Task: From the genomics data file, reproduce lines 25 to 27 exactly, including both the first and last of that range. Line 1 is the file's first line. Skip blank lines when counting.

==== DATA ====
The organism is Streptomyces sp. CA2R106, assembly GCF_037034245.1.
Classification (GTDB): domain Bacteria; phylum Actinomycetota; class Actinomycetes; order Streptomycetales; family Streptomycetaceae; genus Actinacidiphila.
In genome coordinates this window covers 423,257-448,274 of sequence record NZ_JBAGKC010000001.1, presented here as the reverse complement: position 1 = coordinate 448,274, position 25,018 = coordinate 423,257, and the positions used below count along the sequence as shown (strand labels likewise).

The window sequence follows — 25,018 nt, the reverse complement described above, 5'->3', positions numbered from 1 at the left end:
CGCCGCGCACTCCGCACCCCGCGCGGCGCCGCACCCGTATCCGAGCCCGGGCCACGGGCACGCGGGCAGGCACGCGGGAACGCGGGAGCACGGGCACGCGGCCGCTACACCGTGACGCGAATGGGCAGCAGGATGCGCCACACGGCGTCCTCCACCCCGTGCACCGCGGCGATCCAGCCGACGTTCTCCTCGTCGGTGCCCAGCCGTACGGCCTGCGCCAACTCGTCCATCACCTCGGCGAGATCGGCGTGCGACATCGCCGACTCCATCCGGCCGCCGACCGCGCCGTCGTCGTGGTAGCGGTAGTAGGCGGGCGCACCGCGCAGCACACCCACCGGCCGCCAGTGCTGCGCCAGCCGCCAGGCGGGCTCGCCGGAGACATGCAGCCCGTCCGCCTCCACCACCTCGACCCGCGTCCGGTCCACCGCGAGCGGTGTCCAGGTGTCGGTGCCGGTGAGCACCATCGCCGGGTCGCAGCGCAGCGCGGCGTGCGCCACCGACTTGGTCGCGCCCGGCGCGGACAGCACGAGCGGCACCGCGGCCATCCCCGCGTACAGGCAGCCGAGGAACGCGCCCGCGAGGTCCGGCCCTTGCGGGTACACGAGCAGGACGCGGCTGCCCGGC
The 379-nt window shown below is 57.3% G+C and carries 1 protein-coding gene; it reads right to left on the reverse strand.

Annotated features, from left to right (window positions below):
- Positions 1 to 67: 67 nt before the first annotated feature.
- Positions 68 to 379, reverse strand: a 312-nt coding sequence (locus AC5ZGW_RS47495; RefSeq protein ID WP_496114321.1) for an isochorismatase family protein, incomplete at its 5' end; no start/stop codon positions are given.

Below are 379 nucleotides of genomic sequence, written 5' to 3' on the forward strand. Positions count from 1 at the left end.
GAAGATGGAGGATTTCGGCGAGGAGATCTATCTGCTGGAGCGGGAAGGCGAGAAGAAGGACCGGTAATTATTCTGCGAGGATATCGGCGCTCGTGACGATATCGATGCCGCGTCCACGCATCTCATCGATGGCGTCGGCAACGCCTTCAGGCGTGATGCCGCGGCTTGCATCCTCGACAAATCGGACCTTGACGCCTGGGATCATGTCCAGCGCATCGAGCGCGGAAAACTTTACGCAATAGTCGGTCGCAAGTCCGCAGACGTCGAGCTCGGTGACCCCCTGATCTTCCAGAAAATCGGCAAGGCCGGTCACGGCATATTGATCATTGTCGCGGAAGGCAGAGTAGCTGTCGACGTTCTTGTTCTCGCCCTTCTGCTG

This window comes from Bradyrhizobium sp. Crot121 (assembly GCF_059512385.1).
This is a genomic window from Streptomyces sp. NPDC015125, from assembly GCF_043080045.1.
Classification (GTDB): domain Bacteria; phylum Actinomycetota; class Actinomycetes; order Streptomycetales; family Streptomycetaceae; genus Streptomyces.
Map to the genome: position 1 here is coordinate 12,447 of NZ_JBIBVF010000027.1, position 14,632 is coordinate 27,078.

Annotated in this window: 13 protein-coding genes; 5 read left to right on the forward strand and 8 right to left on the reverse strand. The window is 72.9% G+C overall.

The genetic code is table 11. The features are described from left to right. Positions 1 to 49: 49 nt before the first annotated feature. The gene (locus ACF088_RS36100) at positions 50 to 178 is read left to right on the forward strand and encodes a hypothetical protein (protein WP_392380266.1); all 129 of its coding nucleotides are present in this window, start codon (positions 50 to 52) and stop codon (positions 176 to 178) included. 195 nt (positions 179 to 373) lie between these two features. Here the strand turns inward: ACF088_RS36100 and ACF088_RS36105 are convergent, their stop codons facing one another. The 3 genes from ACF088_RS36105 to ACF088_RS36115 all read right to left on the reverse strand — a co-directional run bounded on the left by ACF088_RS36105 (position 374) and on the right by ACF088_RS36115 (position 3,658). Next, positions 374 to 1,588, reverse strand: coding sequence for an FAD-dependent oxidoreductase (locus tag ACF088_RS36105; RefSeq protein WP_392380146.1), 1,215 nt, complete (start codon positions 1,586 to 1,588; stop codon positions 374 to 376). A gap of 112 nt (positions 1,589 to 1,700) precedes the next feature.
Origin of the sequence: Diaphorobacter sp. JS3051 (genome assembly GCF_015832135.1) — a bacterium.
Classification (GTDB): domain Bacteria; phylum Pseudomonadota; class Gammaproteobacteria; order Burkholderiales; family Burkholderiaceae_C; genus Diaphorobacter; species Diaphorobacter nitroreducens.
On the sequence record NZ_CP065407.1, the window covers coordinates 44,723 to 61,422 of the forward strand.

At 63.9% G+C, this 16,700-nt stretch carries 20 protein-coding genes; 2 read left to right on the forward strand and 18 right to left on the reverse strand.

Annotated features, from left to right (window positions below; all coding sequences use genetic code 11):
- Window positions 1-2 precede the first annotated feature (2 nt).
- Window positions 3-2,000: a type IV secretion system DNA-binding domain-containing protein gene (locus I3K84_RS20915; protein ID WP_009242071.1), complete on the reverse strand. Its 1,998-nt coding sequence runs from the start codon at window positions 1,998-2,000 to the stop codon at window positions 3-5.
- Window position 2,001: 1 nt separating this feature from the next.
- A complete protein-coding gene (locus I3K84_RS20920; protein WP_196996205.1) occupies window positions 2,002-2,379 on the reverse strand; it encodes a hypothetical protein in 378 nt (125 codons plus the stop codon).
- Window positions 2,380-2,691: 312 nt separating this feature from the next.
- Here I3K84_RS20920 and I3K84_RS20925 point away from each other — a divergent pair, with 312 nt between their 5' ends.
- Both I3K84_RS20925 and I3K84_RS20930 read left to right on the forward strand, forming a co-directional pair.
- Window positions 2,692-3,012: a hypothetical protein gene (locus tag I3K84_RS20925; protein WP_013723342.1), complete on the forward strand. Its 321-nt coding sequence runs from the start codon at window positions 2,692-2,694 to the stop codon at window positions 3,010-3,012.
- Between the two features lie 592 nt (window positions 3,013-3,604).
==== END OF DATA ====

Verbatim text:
- Window position 2,001: 1 nt separating this feature from the next.
- A complete protein-coding gene (locus I3K84_RS20920; protein WP_196996205.1) occupies window positions 2,002-2,379 on the reverse strand; it encodes a hypothetical protein in 378 nt (125 codons plus the stop codon).
- Window positions 2,380-2,691: 312 nt separating this feature from the next.